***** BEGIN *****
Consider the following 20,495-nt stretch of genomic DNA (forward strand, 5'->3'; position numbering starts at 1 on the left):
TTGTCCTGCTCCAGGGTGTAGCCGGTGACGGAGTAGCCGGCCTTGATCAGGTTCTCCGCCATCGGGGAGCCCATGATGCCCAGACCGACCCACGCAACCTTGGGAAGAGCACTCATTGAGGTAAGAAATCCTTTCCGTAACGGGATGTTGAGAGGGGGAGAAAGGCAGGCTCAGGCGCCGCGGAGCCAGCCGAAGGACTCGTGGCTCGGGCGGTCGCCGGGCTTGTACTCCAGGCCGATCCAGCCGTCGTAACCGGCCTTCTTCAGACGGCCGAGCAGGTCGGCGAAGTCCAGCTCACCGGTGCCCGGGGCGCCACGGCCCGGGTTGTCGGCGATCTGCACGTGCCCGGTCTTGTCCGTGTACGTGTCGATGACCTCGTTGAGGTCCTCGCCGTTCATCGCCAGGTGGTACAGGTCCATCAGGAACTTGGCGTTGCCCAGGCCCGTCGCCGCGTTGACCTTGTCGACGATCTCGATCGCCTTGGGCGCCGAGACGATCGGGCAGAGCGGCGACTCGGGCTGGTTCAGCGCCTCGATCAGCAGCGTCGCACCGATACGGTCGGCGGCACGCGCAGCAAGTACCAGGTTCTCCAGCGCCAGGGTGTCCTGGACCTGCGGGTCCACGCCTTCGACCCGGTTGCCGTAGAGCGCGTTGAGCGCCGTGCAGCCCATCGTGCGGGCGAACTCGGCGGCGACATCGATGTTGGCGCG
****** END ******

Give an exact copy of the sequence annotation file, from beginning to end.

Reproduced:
Consider the following 20,495-nt stretch of genomic DNA (forward strand, 5'->3'; position numbering starts at 1 on the left):
TTGTCCTGCTCCAGGGTGTAGCCGGTGACGGAGTAGCCGGCCTTGATCAGGTTCTCCGCCATCGGGGAGCCCATGATGCCCAGACCGACCCACGCAACCTTGGGAAGAGCACTCATTGAGGTAAGAAATCCTTTCCGTAACGGGATGTTGAGAGGGGGAGAAAGGCAGGCTCAGGCGCCGCGGAGCCAGCCGAAGGACTCGTGGCTCGGGCGGTCGCCGGGCTTGTACTCCAGGCCGATCCAGCCGTCGTAACCGGCCTTCTTCAGACGGCCGAGCAGGTCGGCGAAGTCCAGCTCACCGGTGCCCGGGGCGCCACGGCCCGGGTTGTCGGCGATCTGCACGTGCCCGGTCTTGTCCGTGTACGTGTCGATGACCTCGTTGAGGTCCTCGCCGTTCATCGCCAGGTGGTACAGGTCCATCAGGAACTTGGCGTTGCCCAGGCCCGTCGCCGCGTTGACCTTGTCGACGATCTCGATCGCCTTGGGCGCCGAGACGATCGGGCAGAGCGGCGACTCGGGCTGGTTCAGCGCCTCGATCAGCAGCGTCGCACCGATACGGTCGGCGGCACGCGCAGCAAGTACCAGGTTCTCCAGCGCCAGGGTGTCCTGGACCTGCGGGTCCACGCCTTCGACCCGGTTGCCGTAGAGCGCGTTGAGCGCCGTGCAGCCCATCGTGCGGGCGAACTCGGCGGCGACATCGATGTTGGCGCG